This is a translation by Emilio Márquez of the section “Base de articulación” of “Elementos de fonética general”, by Samuel Gili Gaya, 1966, 5th ed.
BASIS OF ARTICULATION
One of the circumstances which generally affect the whole phonetic system, and which constantly contribute to the synchronic physiognomy of languages and to the direction in which their diachronic alterations take place, is the articulatory basis. This is the denomination for the set of expression habits which do not affect one or various sounds but the whole articulatory mechanism, and which establishes a primary basic condition within which the whole system is shaped. If we compare different languages, we will immediately observe that the sounds within each one of them will be acoustically related to each other beyond the features that differentiate them. In French, for example, labial activity is rather intense and manifests itself in the frequent occurrence of varying degrees and types of lip rounding and lip spreading; the tongue usually adopts a convex shape and tends to move towards the front part of the oral cavity. The articulatory tendencies of English are characterized by their limited labial activity; the tongue adopts relatively flat positions or, conversely, by raising its tip or blade towards the high zones of the mouth (alveolar ridge or palate), it adopts a concave shape. This latter tendency determines the fact that various dental sounds from the French system (s, d, t) are represented, in the English system, by alveolar or palatal articulations.
In addition to these qualities arising from collective tendencies in the articulatory movements, we can find others which are not less important, such as the greater or lesser muscular tension in the pronunciation of each language or dialect, the relative value of the differences in intensity, the higher or lower normal pitch. For instance, the relatively high muscular tension and the shortness of the Spanish vowels contribute to the steadiness and uniformity of timbre in the Spanish vocalic system, not very inclined to contain middle, semi-diphthongized and relaxed vowels, which are so characteristic of the English language. It is more than likely that the considerable height of the normal pitch with which French is spoken, as compared to the relative low pitch of average Spanish, is balanced by the fact that the differences in intensity accent in French are less conspicuous than in Spanish.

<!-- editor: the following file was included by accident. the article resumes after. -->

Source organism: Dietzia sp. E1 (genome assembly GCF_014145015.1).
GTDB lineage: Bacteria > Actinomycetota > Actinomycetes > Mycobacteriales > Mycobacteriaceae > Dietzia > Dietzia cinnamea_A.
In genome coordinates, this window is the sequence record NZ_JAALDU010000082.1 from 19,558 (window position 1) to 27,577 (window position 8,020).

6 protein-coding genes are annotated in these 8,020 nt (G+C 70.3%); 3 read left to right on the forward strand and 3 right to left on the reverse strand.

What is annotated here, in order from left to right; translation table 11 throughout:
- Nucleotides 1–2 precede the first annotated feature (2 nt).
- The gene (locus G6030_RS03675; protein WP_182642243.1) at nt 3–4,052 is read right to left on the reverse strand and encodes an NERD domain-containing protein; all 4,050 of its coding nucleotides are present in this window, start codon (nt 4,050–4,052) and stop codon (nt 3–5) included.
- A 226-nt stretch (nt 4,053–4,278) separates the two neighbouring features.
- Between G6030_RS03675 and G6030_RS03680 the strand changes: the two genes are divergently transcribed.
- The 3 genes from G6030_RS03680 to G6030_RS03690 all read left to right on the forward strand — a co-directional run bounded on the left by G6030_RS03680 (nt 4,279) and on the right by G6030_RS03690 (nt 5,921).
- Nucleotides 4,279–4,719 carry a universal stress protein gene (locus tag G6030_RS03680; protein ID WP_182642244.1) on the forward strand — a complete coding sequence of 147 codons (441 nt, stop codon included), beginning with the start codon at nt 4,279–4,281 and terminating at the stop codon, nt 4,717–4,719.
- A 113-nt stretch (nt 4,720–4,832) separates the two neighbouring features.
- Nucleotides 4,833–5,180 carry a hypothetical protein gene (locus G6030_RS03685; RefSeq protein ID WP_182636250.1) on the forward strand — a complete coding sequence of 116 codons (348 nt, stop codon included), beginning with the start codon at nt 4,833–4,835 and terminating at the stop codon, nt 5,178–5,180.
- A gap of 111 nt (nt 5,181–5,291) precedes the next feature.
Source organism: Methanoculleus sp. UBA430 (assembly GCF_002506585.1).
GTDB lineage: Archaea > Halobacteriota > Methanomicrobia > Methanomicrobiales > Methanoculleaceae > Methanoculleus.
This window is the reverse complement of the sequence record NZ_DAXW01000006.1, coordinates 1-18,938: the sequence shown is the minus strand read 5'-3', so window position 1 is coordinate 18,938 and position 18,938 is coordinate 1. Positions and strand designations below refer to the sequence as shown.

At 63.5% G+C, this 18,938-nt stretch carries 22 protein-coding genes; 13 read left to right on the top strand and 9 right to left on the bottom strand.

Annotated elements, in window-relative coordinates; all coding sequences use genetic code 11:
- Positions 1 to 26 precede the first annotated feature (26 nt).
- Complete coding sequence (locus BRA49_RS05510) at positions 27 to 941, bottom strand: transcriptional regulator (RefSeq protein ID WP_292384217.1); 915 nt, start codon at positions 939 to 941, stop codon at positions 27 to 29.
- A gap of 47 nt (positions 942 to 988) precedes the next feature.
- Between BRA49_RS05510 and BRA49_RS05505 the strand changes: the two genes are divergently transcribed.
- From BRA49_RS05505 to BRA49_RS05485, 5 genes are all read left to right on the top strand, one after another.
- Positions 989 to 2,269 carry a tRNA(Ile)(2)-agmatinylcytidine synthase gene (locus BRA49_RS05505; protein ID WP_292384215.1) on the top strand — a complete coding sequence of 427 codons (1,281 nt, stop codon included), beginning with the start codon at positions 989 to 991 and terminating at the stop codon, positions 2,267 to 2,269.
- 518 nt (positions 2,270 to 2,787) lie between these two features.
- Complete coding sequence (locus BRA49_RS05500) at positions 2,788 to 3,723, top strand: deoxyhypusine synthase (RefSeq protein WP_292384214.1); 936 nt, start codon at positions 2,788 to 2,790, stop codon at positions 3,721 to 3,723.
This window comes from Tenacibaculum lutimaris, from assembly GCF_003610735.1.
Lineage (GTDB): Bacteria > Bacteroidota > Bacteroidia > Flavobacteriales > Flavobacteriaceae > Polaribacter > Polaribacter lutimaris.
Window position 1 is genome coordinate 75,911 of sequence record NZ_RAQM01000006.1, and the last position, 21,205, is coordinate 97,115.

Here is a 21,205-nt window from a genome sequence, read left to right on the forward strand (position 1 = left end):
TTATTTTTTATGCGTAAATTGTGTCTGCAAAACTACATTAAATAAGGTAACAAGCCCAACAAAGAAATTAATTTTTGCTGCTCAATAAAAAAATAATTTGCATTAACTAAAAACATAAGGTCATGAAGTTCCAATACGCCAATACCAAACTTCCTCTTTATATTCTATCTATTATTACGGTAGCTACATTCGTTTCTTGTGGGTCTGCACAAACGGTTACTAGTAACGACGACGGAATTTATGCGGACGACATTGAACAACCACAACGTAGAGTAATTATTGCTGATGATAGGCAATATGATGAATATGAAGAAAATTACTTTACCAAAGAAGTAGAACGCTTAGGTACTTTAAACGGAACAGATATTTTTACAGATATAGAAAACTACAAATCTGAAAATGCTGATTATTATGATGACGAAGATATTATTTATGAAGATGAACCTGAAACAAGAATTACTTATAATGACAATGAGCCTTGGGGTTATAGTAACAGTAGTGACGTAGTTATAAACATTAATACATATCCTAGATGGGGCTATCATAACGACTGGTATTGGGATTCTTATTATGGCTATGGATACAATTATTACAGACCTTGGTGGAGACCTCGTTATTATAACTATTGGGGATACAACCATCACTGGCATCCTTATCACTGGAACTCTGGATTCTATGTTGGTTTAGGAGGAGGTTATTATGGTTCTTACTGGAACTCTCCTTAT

The Spanish articulatory basis, especially in its Castilian variety, is characterized, according to Navarro Tomás, by the fact that the organs of speech move in the middle line of their normal position, without leaning towards the front or the back part of the mouth. Lip and jaw movements are rather noticeable, although less so than in French. The total amount of air exhaled in pronouncing something is relatively low, in contrast to what happens in the Germanic languages: however, the articulatory muscular tension is greater in Spanish than in English and German. There seems to exist a balancing relationship between the volume of exhaled air and muscular tension, in the sense that an increase in one of these qualities is accompanied by a decrease in the other.
The Andalusian pronunciation is, on the whole, less tense than the Castilian type, and therefore it is more likely to contain relaxed articulations; its articulatory movements tend to point towards the front part of the mouth, and the lips tend towards the horizontal dilation of their aperture. The ordinary articulatory basis in Galicia explains the idiomatic preference for close timbred sounds in this area, especially as regards its vowels. In the Catalan pronunciation we often find a lip rounding which, together with the opening of the jaw, gives vowels an open and, at the same time, concave hollow tinge.
However hard we try to imitate the place and manner of articulation of each and every one of the sounds of a foreign language, we are unable to achieve a good pronunciation except if we get rid of the articulatory basis of our mother tongue, substituting it with that of the new language. Roudet wisely observed that, even amongst people who speak two languages perfectly, it is very difficult to insert a quotation in a language into a speech pronounced in a different language, that is, to replace the articulatory basis suddenly. Shifting from one language to another involves a mental transition affecting the neuromuscular images which form a coherent systematic whole for each linguistic community.